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Discussion in 'Just Pickups' started by rxtech, Jun 12, 2019.
What is a good height setting for a bridge humbucker?
It depends on the pickup and guitar.
Generally, I set it (PAF-types) to sound clear, and somewhat bright.
I also am careful to set it’s height to balance with the neck pickup’s volume.
In other words, not too close.
I play clean mostly, and don’t like too much mid-range.
I don't put them as close as single coils.
Maybe 2dimes bass side and nickel treble side.
the common sense correct answer is, whatever sounds best to your ears.
there now, that was easy, wasn't it?
You really got to tune them to your guitar... I usually start by adjusting the pole pieces (before I even install them) and then eyeball it to about 1/16" (1.6 mm) for the bridge pickup and 3/32" (2.4 mm) for the neck as Gibson recommends and then tweaking to taste and to the individual guitar.
Hold the string down at the last fret and use Bill Lawrence's one nickel treble and 2 nickels bass as the starting point then just tune to your ear. Never fails.
there is NO need to get all techie and anal about how to adjust pickups. it's not rocket science, promise.
do NOT use "measuring tools", i.e. rulers, coins, calipers, etc. just use your EARS, because they are your judge and jury for tone and output.
one method is to start high and drop down incrementally while actually listening to the results along the way - depress all the strings at the last fret and jack up the pups to within 1/16" or so of the string bottoms. this setting will render the most aggressive tone with the most output. as the pups are seqeuntially dropped lower, the aggressiveness turns to more of an acoustic-like tone, with lesser output.
It helps if you can make faces like Joe, but that last bullet on the Gibson page is the best.
+1 the old joe video.
I usually start the neck low to the pickguard, then raise the bridge to volume parity when switching between them (so low but up a bit). This gives more clarity to the notes. Yes, you turn the amp knob up a bit.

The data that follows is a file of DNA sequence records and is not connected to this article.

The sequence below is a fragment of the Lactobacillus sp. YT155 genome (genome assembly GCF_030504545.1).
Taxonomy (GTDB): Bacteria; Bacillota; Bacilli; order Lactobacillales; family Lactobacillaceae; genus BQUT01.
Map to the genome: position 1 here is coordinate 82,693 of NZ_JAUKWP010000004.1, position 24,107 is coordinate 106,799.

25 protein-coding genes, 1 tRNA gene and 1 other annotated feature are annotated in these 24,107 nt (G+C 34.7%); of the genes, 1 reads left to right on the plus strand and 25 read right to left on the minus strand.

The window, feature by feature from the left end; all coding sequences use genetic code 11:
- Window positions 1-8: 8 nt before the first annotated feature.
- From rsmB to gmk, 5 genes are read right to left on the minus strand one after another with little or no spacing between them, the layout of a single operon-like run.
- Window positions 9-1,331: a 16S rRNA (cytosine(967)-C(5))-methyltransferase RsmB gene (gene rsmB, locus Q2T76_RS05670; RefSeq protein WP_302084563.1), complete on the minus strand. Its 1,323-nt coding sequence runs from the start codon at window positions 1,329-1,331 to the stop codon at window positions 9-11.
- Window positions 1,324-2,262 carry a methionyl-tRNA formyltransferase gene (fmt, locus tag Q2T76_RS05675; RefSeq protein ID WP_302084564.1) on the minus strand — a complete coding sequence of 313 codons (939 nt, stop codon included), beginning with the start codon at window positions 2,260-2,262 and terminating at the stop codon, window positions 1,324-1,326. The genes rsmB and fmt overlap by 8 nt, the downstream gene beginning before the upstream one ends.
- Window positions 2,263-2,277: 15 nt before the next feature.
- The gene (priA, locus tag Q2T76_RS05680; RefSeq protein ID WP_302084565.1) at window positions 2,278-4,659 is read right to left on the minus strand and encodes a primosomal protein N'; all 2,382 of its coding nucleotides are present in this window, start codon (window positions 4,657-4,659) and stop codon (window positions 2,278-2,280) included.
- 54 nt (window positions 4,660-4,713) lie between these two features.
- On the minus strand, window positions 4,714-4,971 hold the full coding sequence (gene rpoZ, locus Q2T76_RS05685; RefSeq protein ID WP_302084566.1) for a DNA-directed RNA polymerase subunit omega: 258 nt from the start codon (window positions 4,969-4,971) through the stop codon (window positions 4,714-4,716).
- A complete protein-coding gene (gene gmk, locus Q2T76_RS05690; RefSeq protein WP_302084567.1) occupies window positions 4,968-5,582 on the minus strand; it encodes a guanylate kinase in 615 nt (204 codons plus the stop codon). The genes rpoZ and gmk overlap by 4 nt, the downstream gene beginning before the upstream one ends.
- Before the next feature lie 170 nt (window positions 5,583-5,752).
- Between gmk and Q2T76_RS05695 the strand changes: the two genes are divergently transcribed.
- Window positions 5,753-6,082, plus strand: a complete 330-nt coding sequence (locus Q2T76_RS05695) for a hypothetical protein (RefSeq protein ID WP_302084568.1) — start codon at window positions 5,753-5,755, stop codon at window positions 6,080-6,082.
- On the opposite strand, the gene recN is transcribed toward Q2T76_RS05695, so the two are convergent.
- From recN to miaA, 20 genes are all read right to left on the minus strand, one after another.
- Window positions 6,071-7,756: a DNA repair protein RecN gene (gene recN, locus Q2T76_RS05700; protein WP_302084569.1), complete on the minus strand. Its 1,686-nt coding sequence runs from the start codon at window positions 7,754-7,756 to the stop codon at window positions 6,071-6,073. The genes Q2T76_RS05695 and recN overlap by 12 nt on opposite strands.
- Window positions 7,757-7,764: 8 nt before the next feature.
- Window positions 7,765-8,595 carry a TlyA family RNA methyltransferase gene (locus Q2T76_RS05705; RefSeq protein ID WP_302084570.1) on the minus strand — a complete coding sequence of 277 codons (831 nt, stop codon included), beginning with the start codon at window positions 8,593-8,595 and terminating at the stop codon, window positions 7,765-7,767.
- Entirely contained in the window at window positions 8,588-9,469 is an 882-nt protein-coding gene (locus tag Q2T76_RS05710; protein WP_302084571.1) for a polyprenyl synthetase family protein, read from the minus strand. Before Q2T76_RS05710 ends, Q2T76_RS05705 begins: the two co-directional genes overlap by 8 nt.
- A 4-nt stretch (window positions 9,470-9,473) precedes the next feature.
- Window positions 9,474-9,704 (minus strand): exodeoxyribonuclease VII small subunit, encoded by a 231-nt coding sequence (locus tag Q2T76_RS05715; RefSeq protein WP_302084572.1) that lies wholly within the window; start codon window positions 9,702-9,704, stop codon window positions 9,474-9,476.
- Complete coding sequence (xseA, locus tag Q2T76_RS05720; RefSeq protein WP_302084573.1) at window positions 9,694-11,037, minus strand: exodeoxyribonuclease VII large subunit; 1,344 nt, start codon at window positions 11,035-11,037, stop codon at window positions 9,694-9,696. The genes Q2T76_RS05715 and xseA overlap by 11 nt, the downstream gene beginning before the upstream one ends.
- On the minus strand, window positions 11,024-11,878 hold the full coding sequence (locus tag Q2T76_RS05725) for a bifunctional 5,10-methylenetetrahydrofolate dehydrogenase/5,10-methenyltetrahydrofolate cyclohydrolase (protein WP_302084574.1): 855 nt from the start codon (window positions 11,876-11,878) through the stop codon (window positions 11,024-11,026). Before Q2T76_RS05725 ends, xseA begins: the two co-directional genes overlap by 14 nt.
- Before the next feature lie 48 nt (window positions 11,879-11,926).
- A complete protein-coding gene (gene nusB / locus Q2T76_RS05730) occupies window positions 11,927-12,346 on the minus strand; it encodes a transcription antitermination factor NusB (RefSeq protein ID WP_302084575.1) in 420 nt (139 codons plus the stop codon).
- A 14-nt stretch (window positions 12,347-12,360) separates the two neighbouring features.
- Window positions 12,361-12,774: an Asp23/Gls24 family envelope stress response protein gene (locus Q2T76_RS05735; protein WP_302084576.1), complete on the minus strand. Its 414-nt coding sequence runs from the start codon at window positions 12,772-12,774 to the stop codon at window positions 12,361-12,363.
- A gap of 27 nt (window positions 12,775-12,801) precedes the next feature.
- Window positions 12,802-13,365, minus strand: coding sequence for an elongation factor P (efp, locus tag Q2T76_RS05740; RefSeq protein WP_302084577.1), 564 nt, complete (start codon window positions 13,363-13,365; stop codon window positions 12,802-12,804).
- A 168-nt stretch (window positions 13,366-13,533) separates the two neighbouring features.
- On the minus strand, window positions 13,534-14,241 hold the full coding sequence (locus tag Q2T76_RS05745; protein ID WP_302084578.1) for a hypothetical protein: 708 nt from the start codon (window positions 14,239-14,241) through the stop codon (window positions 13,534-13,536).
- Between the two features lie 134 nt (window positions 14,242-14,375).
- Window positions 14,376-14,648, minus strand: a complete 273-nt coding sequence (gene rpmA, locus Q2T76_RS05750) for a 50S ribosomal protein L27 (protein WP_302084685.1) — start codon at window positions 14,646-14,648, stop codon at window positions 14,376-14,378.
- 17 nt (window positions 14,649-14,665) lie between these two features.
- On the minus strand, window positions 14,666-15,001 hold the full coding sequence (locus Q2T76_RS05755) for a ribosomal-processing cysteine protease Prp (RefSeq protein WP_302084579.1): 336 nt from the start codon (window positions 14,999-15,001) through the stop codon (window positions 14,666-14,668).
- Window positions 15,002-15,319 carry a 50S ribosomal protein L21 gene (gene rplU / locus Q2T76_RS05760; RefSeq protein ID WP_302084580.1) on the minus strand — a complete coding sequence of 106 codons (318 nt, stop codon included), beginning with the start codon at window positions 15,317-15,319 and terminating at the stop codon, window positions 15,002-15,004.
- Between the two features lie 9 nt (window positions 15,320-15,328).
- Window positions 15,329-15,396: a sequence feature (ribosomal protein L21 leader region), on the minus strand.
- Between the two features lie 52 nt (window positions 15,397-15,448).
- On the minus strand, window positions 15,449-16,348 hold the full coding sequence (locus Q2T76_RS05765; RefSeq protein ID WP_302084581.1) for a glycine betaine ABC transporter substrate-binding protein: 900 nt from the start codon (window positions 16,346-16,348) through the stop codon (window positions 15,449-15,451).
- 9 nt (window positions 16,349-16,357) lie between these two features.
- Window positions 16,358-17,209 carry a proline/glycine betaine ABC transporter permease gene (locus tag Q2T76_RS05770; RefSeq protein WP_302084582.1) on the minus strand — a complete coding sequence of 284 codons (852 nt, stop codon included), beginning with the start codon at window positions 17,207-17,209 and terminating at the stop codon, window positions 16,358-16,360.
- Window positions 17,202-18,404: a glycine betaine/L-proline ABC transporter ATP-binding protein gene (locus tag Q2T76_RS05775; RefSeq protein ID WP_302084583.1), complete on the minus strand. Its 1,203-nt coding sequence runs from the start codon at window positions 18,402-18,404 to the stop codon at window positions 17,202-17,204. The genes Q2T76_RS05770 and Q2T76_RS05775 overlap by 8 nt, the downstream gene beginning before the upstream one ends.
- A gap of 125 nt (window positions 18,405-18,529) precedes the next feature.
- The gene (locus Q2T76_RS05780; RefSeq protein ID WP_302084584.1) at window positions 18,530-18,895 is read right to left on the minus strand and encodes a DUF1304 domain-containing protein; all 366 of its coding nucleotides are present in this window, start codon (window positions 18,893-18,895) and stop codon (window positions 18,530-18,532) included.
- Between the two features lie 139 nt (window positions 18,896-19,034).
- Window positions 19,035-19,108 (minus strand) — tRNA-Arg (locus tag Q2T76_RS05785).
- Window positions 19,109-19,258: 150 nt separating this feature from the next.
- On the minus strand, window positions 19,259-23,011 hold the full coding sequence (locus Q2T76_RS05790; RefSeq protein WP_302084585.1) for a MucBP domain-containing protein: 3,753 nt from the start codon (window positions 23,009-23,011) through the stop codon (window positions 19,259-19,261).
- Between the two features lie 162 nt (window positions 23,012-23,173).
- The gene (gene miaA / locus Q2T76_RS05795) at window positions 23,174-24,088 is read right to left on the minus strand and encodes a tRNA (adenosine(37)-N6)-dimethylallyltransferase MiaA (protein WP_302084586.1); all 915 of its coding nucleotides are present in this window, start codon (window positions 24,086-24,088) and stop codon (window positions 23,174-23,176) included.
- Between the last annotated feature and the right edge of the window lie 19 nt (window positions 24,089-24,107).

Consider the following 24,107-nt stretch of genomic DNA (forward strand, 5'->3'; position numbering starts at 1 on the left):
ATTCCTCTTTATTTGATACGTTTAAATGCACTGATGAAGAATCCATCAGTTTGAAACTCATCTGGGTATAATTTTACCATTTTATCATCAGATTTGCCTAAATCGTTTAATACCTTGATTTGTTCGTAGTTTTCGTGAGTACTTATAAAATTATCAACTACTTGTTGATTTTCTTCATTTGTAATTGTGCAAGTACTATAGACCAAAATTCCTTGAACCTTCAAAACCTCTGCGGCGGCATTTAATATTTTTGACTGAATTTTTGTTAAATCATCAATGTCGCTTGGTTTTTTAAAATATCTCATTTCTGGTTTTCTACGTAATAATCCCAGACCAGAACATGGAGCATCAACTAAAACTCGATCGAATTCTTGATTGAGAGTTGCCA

"The closer the pickups are to the strings, the hotter the output."
While the above may seem true, it’s important to remember that humbuckers and single-coil pickups are quite different in design.
The issue is with the actual magnets inside the pickup. If they get too close to the strings, the magnets will pull on the string too much, resulting in lack of sustain, and the dreaded disease known as “Strat-itis”.
The magnets in typical, traditional humbuckers are located at the bottom of the assembly, far away enough from the strings not to interfere with their vibration. Those screws called “pole pieces” are not the actual magnets, but go down through the pickup assembly to contact the actual magnet in the bottom.
This is why humbuckers can be set much closer to the strings than traditional single-coils. I say “traditional” because there are many pickups that look like single-coils, but are not. Sorry, gotta do your homework.
With traditional single-coils, those “pole pieces” are, indeed, the actual magnets. So, of course, these magnets are way closer to the strings, and will affect their vibration if the pickup is set too close.
Your mileage will not vary. Science!
It's a compromise - the lower it is the clearer it will seem and as you raise it you'll give up clarity for presence, volume, and even a bit of distortion. I always start out low and then move the pickup closer to the strings until I get a clear tone with some presence. With decent pickups I usually find a "sweet spot" that makes me happy.
This video is posted in every thread on this topic.
Has no one every noticed that he sounds like absolute **** on a stick throughout?
Sometime after obtaining my fourth or more guitar, and semi-regularly rotating pickups in and out of some of them, that I ended up just setting the pickup heights by ear, regardless of what type they were.
I also would forget what types of magnets were specifically used with some humbuckers, and sometimes, I never even knew what they had.
There's also the potential issue of not knowing something like the inductance of any given pickup, and having the DC resistance not actually being a useful metric.
...It's mostly rare that I'll ever have a "matched set" of anything in a given guitar, and I actually find the whole concept of matching to be as subjective as "the right way" to set pickup heights.
Anyway, if it's a guitar with two or more pickups, I try to first get the bridge pickup to where "it sounds good to me" on its own. Next, I try to set the neck pickup to where it will balance well with the bridge pickup, assuming the two can be used together. About 30% of the time, I'll have to fine-tune the height of the neck pickup, and only then do I further adjust the bridge pickup for a good balance of the two.
Also - I know it was mentioned that with alnico poles, you have to be mindful to not set pickups that use them to be too close to the strings. I just wanted to add that not all alnico behaves the same. IME, you can set a pickup with alnico II poles a bit closer to the strings than you can do the same thing with alnico V. That's just all the more reason to set things by ear.
By ear is the way to go, ultimately. Before resorting to my ears, though, I start by setting humbuckers at 3/32 (high E) and 4/32 (low E) with the strings fretted at the 17th fret. Then adjust to taste.
IME, the less expensive the pickup, the more important this adjustment becomes to getting an agreeable tone.